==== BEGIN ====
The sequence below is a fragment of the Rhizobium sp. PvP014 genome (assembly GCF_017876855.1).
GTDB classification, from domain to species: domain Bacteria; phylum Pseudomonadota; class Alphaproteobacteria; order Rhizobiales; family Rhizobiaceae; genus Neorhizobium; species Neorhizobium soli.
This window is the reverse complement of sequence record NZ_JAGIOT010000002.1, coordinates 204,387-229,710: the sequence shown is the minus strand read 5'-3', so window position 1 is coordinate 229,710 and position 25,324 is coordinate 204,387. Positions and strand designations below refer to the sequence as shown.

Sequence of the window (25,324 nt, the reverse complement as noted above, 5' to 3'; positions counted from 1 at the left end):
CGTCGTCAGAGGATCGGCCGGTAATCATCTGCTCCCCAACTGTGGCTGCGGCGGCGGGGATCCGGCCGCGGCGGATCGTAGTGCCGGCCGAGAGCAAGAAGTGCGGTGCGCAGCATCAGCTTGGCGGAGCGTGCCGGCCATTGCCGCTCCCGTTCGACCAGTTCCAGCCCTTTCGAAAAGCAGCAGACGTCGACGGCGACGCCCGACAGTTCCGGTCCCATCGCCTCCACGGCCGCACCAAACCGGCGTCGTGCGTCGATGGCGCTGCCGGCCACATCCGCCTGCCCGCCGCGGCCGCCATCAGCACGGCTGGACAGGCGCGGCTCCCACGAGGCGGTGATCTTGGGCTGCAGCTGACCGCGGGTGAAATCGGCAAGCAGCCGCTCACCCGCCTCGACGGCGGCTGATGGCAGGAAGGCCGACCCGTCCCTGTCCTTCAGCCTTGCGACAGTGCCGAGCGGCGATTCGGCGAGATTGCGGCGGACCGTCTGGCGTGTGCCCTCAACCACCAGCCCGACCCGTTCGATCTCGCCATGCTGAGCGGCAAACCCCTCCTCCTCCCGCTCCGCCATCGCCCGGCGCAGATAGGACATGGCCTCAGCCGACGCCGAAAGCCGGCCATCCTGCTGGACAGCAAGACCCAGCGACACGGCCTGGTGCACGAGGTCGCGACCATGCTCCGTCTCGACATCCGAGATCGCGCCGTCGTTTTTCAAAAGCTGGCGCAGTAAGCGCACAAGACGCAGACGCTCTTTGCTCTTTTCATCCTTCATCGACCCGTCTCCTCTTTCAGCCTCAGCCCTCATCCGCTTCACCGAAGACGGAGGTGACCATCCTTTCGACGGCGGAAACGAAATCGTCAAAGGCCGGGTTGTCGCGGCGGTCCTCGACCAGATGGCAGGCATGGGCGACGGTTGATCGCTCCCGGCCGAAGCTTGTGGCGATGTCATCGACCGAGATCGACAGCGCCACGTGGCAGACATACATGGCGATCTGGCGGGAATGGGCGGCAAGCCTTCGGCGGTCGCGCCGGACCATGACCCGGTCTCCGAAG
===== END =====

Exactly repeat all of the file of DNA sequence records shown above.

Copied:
The sequence below is a fragment of the Rhizobium sp. PvP014 genome (assembly GCF_017876855.1).
GTDB classification, from domain to species: domain Bacteria; phylum Pseudomonadota; class Alphaproteobacteria; order Rhizobiales; family Rhizobiaceae; genus Neorhizobium; species Neorhizobium soli.
This window is the reverse complement of sequence record NZ_JAGIOT010000002.1, coordinates 204,387-229,710: the sequence shown is the minus strand read 5'-3', so window position 1 is coordinate 229,710 and position 25,324 is coordinate 204,387. Positions and strand designations below refer to the sequence as shown.

Sequence of the window (25,324 nt, the reverse complement as noted above, 5' to 3'; positions counted from 1 at the left end):
CGTCGTCAGAGGATCGGCCGGTAATCATCTGCTCCCCAACTGTGGCTGCGGCGGCGGGGATCCGGCCGCGGCGGATCGTAGTGCCGGCCGAGAGCAAGAAGTGCGGTGCGCAGCATCAGCTTGGCGGAGCGTGCCGGCCATTGCCGCTCCCGTTCGACCAGTTCCAGCCCTTTCGAAAAGCAGCAGACGTCGACGGCGACGCCCGACAGTTCCGGTCCCATCGCCTCCACGGCCGCACCAAACCGGCGTCGTGCGTCGATGGCGCTGCCGGCCACATCCGCCTGCCCGCCGCGGCCGCCATCAGCACGGCTGGACAGGCGCGGCTCCCACGAGGCGGTGATCTTGGGCTGCAGCTGACCGCGGGTGAAATCGGCAAGCAGCCGCTCACCCGCCTCGACGGCGGCTGATGGCAGGAAGGCCGACCCGTCCCTGTCCTTCAGCCTTGCGACAGTGCCGAGCGGCGATTCGGCGAGATTGCGGCGGACCGTCTGGCGTGTGCCCTCAACCACCAGCCCGACCCGTTCGATCTCGCCATGCTGAGCGGCAAACCCCTCCTCCTCCCGCTCCGCCATCGCCCGGCGCAGATAGGACATGGCCTCAGCCGACGCCGAAAGCCGGCCATCCTGCTGGACAGCAAGACCCAGCGACACGGCCTGGTGCACGAGGTCGCGACCATGCTCCGTCTCGACATCCGAGATCGCGCCGTCGTTTTTCAAAAGCTGGCGCAGTAAGCGCACAAGACGCAGACGCTCTTTGCTCTTTTCATCCTTCATCGACCCGTCTCCTCTTTCAGCCTCAGCCCTCATCCGCTTCACCGAAGACGGAGGTGACCATCCTTTCGACGGCGGAAACGAAATCGTCAAAGGCCGGGTTGTCGCGGCGGTCCTCGACCAGATGGCAGGCATGGGCGACGGTTGATCGCTCCCGGCCGAAGCTTGTGGCGATGTCATCGACCGAGATCGACAGCGCCACGTGGCAGACATACATGGCGATCTGGCGGGAATGGGCGGCAAGCCTTCGGCGGTCGCGCCGGACCATGACCCGGTCTCCGAAG